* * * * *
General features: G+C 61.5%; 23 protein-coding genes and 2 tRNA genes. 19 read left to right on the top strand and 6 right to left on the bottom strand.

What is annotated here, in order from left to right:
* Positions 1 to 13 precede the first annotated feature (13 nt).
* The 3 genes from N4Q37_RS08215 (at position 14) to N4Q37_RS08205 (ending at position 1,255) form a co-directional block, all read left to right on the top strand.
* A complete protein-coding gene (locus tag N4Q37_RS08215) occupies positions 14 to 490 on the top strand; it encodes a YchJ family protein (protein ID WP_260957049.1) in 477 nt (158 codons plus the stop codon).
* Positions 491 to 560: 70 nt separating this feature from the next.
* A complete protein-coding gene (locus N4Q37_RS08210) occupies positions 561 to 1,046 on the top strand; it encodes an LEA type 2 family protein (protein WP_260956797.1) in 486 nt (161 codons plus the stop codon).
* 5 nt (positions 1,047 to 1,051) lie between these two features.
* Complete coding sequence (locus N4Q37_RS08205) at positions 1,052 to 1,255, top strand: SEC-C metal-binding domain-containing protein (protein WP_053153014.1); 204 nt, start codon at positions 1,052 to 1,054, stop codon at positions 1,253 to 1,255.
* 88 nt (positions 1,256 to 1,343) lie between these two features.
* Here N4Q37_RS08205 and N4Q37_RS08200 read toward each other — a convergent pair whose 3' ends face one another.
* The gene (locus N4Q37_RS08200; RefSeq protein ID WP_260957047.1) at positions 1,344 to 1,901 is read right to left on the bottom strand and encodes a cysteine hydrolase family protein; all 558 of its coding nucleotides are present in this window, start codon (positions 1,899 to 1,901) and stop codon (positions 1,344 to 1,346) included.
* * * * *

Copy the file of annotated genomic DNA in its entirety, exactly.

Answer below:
General features: G+C 61.5%; 23 protein-coding genes and 2 tRNA genes. 19 read left to right on the top strand and 6 right to left on the bottom strand.

What is annotated here, in order from left to right:
* Positions 1 to 13 precede the first annotated feature (13 nt).
* The 3 genes from N4Q37_RS08215 (at position 14) to N4Q37_RS08205 (ending at position 1,255) form a co-directional block, all read left to right on the top strand.
* A complete protein-coding gene (locus tag N4Q37_RS08215) occupies positions 14 to 490 on the top strand; it encodes a YchJ family protein (protein ID WP_260957049.1) in 477 nt (158 codons plus the stop codon).
* Positions 491 to 560: 70 nt separating this feature from the next.
* A complete protein-coding gene (locus N4Q37_RS08210) occupies positions 561 to 1,046 on the top strand; it encodes an LEA type 2 family protein (protein WP_260956797.1) in 486 nt (161 codons plus the stop codon).
* 5 nt (positions 1,047 to 1,051) lie between these two features.
* Complete coding sequence (locus N4Q37_RS08205) at positions 1,052 to 1,255, top strand: SEC-C metal-binding domain-containing protein (protein WP_053153014.1); 204 nt, start codon at positions 1,052 to 1,054, stop codon at positions 1,253 to 1,255.
* 88 nt (positions 1,256 to 1,343) lie between these two features.
* Here N4Q37_RS08205 and N4Q37_RS08200 read toward each other — a convergent pair whose 3' ends face one another.
* The gene (locus N4Q37_RS08200; RefSeq protein ID WP_260957047.1) at positions 1,344 to 1,901 is read right to left on the bottom strand and encodes a cysteine hydrolase family protein; all 558 of its coding nucleotides are present in this window, start codon (positions 1,899 to 1,901) and stop codon (positions 1,344 to 1,346) included.